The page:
In order to find out how far this reasoning is sound it is necessary to examine some of the other provisions of the Income-tax Act. Section 18 provides for payment of Income-tax by deduction at the source in respect of salaries and interest on securities. Section 18A applies to incomes not covered by section 18 and represents an attempt to implement a polity or method which is popularly described as 'pay as you earn'. Subject to certain restrictions, sub-section (1) of section 18A empowers the Income-tax officer to require an assessee to pay income-tax in advance in four quarterly instalments, For this purpose his income, subject again to certain qualification, is assumed to be what it was in the year immediately preceding. The rates of income-tax applicables would be those in force in the year in which the tax is requires to be paid. Under sub-section (2) an assessee who is required to make payments under sub-section (1) is permitted to submit his own estimate of the tax payable by him. In that case he need pay only the instalments that would accord with his estimate. He is also given leave to raise his estimate. Now, if this estimate turns out to be less than 80 per cent. of the tax finally determined to be payable by the assessee then sub-section (6) requires him to pay simple interest at the rate of six per cent. per annum on the difference between the amount he was liable to pay. There is one qualification on this which is not of present moment. It may happen that an assessee furnishes an estimate which he knew or had reason to believe to be untrue. In that case sub-section (9)(a) comes into operation and the assessee is deemed to have deliberately furnished inaccurate particulars with the result that the provisions of section 28 are attracted. Under section 28 of the Income-tax Officer may in such cases impose a penalty of one and a half times the amount of the tax which the assessee would have avoided if his return had been accepted as correct. Sub-section (6) of section 28 gives a certain measure of protection to the assessee in so far as it directs that the Income-tax officer shall not impose any penalty under section 28 without the previous approval of the Inspecting Assistant Commissioner. All these provisions are in respect of persons who may be described to be old assessee.
Sub-section (3) of section 18A applies to persons who may be described as new assessees, that is to say, persons who were not previously assessed to income-tax. Such persons are required to send to the Income-tax officer an estimate of the tax payable by them on that part of their income which fails outside the scope of section 18. And then they are required to pay that tax in appropriate instalments. sub-section (1) indicates what those instalments are. It goes without saying that just like old assessees., new assessees may also send false estimates. When that happened clause (a) of sub-section (9) of section 18A will apply and the new assessees too will be liable to pay a penalty imposed on them in the same manner as in the case of old assessees. Just like old are liable to pay. When that happens sub-section (6) of section 18A will apply to them in the same manner as it applies to old assessees. An assessee, whether an old asseessee, or a new assessee, may make no payment of the tax at all. To such cases sub-section (8) of section 18A will apply. That sub-section requires the Income-tax Officer, when he finds that no payments of the tax has been made, to add interest in the manner laid down by sub-section (6).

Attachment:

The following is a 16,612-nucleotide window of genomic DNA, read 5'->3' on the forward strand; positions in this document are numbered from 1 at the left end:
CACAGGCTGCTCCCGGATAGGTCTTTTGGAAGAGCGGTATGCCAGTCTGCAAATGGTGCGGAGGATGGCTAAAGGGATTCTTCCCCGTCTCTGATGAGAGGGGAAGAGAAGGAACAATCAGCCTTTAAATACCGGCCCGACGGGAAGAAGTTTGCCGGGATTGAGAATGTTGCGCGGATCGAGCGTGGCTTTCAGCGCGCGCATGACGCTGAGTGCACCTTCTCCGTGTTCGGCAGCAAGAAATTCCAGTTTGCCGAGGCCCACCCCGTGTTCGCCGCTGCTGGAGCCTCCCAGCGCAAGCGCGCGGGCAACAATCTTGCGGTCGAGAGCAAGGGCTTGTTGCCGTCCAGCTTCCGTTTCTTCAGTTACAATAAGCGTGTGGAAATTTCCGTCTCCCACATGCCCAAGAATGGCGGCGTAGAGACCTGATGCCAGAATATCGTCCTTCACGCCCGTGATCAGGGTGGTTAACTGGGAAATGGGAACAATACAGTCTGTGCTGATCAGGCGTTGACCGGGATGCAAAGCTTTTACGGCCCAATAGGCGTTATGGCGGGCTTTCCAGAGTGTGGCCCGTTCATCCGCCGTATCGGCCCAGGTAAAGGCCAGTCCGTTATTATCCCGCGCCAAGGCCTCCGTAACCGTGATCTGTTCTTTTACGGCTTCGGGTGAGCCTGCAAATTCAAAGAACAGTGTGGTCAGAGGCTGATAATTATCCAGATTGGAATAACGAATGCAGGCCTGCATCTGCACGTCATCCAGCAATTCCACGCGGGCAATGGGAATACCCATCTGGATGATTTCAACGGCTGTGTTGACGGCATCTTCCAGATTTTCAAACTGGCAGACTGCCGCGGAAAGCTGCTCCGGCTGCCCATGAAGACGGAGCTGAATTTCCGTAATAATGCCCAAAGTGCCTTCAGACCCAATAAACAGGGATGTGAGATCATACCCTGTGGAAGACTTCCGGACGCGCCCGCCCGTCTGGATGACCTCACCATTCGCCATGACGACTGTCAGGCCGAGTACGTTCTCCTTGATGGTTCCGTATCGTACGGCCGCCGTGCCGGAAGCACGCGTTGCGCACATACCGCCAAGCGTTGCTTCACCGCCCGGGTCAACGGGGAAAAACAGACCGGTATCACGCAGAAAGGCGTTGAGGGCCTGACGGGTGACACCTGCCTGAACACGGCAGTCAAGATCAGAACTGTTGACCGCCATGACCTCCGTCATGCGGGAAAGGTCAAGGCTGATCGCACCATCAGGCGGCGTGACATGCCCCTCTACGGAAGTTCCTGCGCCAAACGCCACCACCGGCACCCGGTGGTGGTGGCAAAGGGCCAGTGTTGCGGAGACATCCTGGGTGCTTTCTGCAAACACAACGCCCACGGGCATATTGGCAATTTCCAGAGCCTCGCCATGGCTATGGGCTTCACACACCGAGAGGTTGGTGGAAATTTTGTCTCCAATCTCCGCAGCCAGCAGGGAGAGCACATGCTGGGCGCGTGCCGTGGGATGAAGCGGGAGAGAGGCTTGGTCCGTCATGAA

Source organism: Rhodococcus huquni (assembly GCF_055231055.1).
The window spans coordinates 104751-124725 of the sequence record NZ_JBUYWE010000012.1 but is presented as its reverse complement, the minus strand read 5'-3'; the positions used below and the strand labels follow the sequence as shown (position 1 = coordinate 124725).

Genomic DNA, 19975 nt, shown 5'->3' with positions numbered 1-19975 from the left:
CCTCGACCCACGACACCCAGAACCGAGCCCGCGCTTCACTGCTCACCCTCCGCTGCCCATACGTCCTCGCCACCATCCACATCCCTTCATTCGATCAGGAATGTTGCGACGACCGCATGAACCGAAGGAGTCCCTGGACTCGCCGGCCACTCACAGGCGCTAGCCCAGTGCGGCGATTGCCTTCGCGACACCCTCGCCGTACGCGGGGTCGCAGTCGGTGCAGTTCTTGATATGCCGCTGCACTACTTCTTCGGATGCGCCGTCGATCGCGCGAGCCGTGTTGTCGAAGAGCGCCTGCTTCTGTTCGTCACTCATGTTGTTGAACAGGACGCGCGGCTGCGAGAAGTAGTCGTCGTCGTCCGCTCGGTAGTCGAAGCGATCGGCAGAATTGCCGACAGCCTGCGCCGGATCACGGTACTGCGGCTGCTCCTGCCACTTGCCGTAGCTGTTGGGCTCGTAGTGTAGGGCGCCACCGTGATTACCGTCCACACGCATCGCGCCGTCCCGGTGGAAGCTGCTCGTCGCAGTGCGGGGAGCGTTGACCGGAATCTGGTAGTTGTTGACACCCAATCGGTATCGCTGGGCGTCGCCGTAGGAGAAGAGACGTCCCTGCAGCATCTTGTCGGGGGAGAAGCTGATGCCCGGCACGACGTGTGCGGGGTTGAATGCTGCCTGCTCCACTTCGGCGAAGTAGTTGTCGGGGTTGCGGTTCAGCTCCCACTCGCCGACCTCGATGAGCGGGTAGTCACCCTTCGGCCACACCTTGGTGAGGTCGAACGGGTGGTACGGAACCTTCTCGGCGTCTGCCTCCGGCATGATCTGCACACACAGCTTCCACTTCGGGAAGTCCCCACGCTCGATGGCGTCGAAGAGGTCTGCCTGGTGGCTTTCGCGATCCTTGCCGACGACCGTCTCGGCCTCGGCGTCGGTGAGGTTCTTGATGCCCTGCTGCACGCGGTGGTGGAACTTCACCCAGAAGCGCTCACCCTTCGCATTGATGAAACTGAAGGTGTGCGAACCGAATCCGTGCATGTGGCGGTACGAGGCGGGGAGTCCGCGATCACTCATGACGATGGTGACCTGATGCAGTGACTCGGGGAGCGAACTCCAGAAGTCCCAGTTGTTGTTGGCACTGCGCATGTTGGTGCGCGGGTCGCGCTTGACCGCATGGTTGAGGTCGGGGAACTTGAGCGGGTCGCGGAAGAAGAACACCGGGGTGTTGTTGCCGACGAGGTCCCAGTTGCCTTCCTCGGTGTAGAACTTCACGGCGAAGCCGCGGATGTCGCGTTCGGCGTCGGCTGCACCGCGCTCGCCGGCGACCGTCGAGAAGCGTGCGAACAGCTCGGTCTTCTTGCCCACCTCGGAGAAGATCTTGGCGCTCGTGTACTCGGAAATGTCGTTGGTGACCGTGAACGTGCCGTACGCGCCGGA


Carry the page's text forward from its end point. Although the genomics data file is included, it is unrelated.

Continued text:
A new assessees might fail to submit an estimate of the tax payable by him. In that cases clause (b) of sub-section (9) of section 18A will apply, and that in turn would attract the appropriate provisions of section 28 and expose the assessee to a penalty of one and half times the tax.
As I see it one part of the fallacy in the reasoning of Mr. Srinivasan is this. His reasoning proceeds on this basis. Sub-section (3) of section 18A requires a new assessees, (1) to send an estimate of the tax payable by him and (2) to pay the amount of the tax in instalments. Clause (a) of sub-section (9) covers cases were the assessee has furnished an estimate which he knew or had reason to believe to be untrue. Clause (b) of sub-section (9) provides for cases where the assessee has without reasonable cause failed to comply with the provisions of sub-section (3). Since part of the provisions of sub-section (3) has been provided for in clause (a), clause (b), must deal with the residue which would include the failure to pay tax. Therefore, if an assessee fails to pay advance tax the only risk he runs is that of a penalty of one and a half times the amount of the tax being imposed on him.
That is not the correct way to read the provisions of this section. As I said before that section imposes two burdens on an assessee, (1) to submit his estimate of the tax payable by him and (2) to pay the tax. If he knowingly furnishes a false estimate then clause (a) of sub-section (9) provides for a penalty. But there are other matters connected with the submissions of the estimate of tax. Though the estimate may not be one which the assessee knew or had careless or haphazard manner in which it is prepared. Again, no estimate may be submitted. Sub-clause (b) of sub-section (9) provides for these categories of cases in respect of assessees old or new. So far as the liability to pay interest is concerned, that is separately provided for. Sub-section (6) provides for cases where there has been an under-estimated of the amount of tax payable and sub-section (8) provides for cases where there as been no payment of tax at all. So far as what we may call offences in connections with estimates are concerned they are provided for by sub-section(9). The liability to pay interest owing to the omission to pay tax is separately provided for by sub-sections (6) and (8). When no tax has been paid the sub-section (8) would apply; where only part of the tax has been paid the sub-section (6) would apply.